Homage to Pt. Ravi Shankar by his disciple Paul Livingstone, a set on Flickr.
I landed in Varanasi in the afternoon and it was pouring unusually for the month of feb. I was in the city for a personality session to charge the youth who have received calls from the IIMs. Waited a whIle before boarding the taxi for my hotel in the city. Baglaji, the CL champion in Varanasi had a surprise for me. He asked me to be ready by 6pm for the surprise.
It was six in the evening and I was waiting for the surprise. It was still raining. Sanket, Baglaji’s heir apparent, landed at the hotel to take me to the surprise – a sitar recital by Paul Livingston, as a homage to his guru, Pt. Ravi Shankar. On my last trip Baglaji, realizing my love for performing arts, took me to a concert of Santoor by Pt. Rahul Sharma. It was his first such concert in Varanasi. He felt relaxed and loved it; and I got to know that he too became a member of this music loving group of Varanasi that organizes concerts every fortnight.
That evening concert by Paul Livingstone is the next in the series of this group and is being held in a Haveli on the bank of the Ganges. Sanket and I drove a kilometer or so towards the Ganges and had no option but to park the car and start moving in the narrow lanes of Varanasi, trying to locate the haveli on the Raja ghat. I am more familiar with these maze of lanes than Sanket. My every trip to Varanasi is all about roaming in these gallis (lanes) capturing life. I was able to guess the ghat and take Sanket in that direction. But I was surprised to enter the Haveli, that virtually stands on Raja Ghat. I have passed by this Locked building so many times that I never realize what existed beyond.
As I entered through narrow doorway of the structure, it opened into a vast open space (aangan) with pillored corridor all around. The pillored space is replicated in the second level too. It is a fascinating space. The pouring rain, and dimly lit corridors added to romanticism, a great ambience to pay homage to the romantic Pt. Ravi Shankar.
The stage was set under one side of the rectangular pillored corridor, while the audience seating was at the opposite corridor. Though the attendance was very thin by the usual standard, due to heavy rain, Paul and his accompanists enthralled the rasiks with melodious renditions. Many of the pieces, Paul chose to play, were creations of Panditji. The concert went on for an hour and half and mesmerized the audience.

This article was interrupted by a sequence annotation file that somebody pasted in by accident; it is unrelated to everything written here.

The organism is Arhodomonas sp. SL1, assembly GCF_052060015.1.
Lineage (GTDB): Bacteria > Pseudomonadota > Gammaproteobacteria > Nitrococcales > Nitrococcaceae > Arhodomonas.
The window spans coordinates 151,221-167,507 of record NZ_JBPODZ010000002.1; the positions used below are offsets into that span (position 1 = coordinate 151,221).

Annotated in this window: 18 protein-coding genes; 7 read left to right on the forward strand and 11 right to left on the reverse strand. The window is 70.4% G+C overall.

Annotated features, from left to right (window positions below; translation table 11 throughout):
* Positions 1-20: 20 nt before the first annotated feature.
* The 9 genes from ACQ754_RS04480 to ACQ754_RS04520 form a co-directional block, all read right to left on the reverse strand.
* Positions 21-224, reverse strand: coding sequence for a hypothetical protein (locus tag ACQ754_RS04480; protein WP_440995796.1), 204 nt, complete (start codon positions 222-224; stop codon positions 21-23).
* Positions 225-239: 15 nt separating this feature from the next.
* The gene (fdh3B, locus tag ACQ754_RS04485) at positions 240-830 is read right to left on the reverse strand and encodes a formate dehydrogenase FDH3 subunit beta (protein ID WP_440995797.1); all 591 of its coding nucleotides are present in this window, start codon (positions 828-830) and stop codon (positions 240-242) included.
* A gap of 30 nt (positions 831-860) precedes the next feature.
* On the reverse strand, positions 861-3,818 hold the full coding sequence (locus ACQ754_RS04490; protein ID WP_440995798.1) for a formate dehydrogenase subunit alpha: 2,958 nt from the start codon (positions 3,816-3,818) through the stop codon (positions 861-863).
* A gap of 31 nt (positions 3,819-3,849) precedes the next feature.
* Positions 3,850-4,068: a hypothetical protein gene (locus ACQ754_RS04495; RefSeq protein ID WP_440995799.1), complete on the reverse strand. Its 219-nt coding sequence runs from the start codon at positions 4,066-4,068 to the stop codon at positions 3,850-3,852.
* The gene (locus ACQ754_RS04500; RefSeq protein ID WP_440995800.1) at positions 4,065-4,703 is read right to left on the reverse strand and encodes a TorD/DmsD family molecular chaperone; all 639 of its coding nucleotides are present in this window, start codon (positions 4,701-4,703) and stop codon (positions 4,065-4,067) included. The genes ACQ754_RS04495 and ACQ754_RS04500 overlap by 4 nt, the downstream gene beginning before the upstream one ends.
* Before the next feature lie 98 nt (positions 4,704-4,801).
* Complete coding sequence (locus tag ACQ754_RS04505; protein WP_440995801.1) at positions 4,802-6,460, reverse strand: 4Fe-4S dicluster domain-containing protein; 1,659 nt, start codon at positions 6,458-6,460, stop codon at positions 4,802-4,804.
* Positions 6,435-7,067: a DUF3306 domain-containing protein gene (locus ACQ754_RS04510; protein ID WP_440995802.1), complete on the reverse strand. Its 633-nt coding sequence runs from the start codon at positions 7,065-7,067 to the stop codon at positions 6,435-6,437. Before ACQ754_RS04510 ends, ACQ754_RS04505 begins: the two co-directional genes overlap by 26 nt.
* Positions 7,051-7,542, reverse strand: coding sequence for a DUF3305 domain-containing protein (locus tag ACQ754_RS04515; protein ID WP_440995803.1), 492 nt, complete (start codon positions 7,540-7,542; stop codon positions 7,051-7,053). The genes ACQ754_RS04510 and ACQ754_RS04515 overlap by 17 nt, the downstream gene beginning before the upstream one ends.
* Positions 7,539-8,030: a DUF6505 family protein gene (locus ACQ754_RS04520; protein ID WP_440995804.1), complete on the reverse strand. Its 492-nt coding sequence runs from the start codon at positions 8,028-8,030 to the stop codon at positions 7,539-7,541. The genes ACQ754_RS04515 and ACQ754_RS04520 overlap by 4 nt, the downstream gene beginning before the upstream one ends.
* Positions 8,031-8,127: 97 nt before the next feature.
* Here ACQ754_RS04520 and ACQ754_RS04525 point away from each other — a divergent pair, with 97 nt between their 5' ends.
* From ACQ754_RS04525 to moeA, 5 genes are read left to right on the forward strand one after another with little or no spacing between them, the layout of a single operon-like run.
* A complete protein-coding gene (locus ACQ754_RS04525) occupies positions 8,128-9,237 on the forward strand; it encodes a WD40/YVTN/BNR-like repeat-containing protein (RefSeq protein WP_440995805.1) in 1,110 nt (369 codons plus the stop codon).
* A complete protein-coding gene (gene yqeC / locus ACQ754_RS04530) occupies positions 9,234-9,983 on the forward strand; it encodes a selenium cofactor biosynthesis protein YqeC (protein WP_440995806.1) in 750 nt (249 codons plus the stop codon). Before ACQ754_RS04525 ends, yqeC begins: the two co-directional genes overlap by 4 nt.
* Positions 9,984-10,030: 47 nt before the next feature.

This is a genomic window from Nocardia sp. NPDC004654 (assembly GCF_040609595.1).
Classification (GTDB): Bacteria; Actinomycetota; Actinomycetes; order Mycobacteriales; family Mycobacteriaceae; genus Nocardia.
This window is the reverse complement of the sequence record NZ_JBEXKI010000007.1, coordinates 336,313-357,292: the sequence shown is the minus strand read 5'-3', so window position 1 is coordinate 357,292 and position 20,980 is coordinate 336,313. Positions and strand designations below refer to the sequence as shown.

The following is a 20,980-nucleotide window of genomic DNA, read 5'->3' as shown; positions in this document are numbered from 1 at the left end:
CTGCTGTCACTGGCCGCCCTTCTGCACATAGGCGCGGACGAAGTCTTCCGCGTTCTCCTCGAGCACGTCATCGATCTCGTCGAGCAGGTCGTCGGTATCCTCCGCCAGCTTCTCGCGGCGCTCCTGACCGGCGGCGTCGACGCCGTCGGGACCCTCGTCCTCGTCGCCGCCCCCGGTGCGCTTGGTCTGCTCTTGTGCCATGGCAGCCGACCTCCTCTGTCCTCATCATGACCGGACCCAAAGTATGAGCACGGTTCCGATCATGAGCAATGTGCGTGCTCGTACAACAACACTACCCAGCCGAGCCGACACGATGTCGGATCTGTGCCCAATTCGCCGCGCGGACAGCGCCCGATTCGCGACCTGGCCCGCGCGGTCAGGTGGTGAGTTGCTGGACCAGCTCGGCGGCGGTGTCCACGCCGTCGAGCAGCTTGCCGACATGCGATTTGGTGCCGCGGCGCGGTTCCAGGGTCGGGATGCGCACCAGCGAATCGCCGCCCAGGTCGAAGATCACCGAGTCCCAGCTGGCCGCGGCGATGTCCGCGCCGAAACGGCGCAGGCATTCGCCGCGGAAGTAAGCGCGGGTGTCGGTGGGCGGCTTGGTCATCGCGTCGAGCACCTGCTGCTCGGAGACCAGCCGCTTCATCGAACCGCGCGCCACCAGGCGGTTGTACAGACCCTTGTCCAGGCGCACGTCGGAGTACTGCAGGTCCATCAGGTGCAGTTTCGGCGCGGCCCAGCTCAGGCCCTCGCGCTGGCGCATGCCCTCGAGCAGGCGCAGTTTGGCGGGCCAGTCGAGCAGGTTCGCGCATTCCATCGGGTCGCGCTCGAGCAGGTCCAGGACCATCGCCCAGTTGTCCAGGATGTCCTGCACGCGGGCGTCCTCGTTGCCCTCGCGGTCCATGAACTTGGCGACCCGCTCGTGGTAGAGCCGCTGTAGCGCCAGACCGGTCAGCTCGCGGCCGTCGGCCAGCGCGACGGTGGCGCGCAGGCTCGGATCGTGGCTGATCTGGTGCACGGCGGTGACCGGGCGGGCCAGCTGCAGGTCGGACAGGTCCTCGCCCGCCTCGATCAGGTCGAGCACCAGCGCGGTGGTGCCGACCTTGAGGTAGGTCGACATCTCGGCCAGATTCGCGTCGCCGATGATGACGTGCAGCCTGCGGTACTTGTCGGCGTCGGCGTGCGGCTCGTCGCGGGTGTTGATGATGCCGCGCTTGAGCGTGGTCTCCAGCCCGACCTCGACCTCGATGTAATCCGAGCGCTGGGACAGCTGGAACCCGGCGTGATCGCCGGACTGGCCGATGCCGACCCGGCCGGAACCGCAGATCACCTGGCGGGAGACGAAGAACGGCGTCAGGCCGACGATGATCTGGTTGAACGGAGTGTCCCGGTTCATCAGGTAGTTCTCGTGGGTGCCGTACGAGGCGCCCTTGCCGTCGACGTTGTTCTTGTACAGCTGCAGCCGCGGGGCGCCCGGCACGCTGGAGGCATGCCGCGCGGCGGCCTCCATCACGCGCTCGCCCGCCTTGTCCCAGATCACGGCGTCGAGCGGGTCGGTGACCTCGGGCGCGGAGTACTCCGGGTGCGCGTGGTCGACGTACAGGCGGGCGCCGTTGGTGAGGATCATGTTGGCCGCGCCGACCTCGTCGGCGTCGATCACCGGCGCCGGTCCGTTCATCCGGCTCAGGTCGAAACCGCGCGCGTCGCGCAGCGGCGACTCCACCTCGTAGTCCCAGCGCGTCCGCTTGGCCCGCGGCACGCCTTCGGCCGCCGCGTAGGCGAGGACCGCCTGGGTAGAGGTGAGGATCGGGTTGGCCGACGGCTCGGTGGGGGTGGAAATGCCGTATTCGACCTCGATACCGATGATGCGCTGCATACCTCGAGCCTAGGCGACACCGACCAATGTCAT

I was lost in a different world during the concert, with rain god, the cold breeze and the roaring Ganges adding to essence of the evening. I felt delighted to have been part of the concert.
I had the fortune of meeting Paul again in Delhi a couple of days ago. He joined our family and a couple more friends, Robinson – the story teller, and Gala from Argentina, for dinner at Dill Haat. We had a wonderful interaction, more personal in nature. This was Paul’s sixth visit to India, though he was born in Pune, his family settled in the US. He learnt music in the valley with a a few maestros, including Pt. Ravi Shankar.
Paul also managed to do a last minute shopping for his two daughters, thanks to the visit to Dilli Haat. We dropped Paul at his place of stay after dinner, with a promise of meeting soon. After differing his departure by two days, to record a sitar recital of Doorsarshan, Paul took off to LA yesterday, leaving a thought with me, that , “what passion can really do to an individual”